- Basic structure of chemical production plants, compound structure of the chemical industry, difference between laboratory and production processes, characterization and representation of chemical processes in flow diagrams
- Engineering thermodynamics and kinetics
- Reactors: laboratory stirred tank (discontinuously or semi-continuously operated), heat removal from reactors, scale-up, safety aspects, continuously operated stirred tank, tubular reactor, stirred tank cascade, residence time
- Reactor design and process engineering using ammonia synthesis as an example, heterogeneous catalysis, use of ammonia
- Balancing of material and heat, basic cost accounting, optimization of chemical plants
- Distillation: laboratory distillation (operated discontinuously), rectification (as repeated, continuously operated distillation), balancing of a rectification column, McCabe-Thiele method, influence of the reflux ratio, technical designs
- Other basic thermal operations: Absorption (application example gas scrubbing in natural gas processing), adsorption, extraction, countercurrent principle as a common feature, technical design forms (tray and packed columns), basic mechanical operations (stirring, filtration), pumping
- Fossil raw materials (crude oil, natural gas, coal)
- Organic basic chemicals I (steam crackers)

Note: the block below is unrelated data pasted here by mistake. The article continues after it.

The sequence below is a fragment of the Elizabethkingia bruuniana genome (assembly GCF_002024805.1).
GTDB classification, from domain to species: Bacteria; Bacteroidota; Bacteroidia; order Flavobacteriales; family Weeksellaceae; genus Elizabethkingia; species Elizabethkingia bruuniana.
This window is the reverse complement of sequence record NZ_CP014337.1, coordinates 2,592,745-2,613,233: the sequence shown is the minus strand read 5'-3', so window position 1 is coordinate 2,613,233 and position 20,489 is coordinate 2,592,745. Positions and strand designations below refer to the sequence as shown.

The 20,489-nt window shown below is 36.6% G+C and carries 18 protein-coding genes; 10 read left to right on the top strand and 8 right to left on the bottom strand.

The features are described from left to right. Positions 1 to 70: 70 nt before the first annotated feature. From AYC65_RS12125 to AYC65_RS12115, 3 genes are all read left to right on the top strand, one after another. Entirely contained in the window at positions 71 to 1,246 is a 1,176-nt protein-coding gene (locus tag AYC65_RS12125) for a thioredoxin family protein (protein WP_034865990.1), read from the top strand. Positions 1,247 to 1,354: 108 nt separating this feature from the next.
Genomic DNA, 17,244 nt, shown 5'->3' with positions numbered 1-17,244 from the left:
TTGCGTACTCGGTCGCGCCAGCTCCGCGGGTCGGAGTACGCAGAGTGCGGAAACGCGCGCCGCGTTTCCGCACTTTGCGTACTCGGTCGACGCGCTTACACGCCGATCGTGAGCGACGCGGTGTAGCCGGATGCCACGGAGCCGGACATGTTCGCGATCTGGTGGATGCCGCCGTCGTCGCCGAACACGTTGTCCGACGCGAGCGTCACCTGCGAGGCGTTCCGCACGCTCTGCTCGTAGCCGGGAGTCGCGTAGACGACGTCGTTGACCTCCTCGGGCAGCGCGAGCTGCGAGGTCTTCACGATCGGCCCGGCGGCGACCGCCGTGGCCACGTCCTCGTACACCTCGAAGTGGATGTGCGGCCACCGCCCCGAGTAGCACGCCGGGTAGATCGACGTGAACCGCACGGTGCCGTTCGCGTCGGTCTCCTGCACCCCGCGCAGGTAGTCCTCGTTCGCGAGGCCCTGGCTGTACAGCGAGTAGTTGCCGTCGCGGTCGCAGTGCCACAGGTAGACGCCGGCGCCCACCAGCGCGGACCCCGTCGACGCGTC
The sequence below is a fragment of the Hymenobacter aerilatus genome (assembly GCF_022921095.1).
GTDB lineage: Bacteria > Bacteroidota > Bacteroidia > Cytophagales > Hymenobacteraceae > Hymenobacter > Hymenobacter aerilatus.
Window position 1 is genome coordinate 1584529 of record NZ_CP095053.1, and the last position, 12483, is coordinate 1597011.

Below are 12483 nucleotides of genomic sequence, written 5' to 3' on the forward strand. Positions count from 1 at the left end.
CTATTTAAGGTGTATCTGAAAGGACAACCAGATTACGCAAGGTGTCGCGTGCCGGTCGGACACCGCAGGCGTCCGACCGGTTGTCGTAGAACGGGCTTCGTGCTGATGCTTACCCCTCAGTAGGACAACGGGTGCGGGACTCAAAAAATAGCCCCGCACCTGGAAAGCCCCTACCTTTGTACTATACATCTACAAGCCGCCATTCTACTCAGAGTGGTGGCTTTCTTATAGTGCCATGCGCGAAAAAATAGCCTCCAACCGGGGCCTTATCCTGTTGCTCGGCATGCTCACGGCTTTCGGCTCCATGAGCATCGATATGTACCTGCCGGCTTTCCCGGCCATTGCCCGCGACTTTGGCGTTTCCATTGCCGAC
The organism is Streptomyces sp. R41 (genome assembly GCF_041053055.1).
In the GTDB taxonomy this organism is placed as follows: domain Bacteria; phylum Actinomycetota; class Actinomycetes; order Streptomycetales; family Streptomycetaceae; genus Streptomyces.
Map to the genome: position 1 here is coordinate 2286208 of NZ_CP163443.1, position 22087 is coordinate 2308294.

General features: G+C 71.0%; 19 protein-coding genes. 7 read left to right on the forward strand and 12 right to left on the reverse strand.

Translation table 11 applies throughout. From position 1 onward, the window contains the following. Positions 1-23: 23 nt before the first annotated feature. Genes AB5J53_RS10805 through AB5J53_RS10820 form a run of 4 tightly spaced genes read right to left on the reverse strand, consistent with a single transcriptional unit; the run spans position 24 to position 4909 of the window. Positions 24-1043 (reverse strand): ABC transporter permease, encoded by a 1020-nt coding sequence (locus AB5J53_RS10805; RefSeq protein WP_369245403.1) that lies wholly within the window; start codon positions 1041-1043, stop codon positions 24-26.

- Organic basic chemicals II (C2 chemistry)
- Organic basic chemicals III (C3 to C5 and aromatics chemistry)
- Organic end products I (polymers)
- Organic end products II (detergents, dyes, pharmaceuticals, pesticides)
- Selected inorganic products: e.g. sulfuric acid, chlorine, caustic soda, cement, pig iron / steel, aluminum, semiconductor silicon
- Field trip to a chemical industry plant
Desired learning outcomes
Upon successful completion of this module, students should be able to:
- Recognize the differences between the production of substances in the laboratory and on an industrial scale and consider them for application
- Apply the fundamentals of thermodynamics, phase equilibria, reaction kinetics, mass and heat transport, and mass and heat balancing to explain the operating principles of the major chemical reactors and separation processes
- Discuss the possible applications of the various basic types of chemical reactors
- Explain the action of heterogeneous and homogeneous catalysts and the reaction processes involved
- Carry out stage designs taking into account phase equilibria and mass balances as a basis for the design of separation processes
- Understand the design and function of essential equipment in chemical plants and describe their advantages and disadvantages for specific applications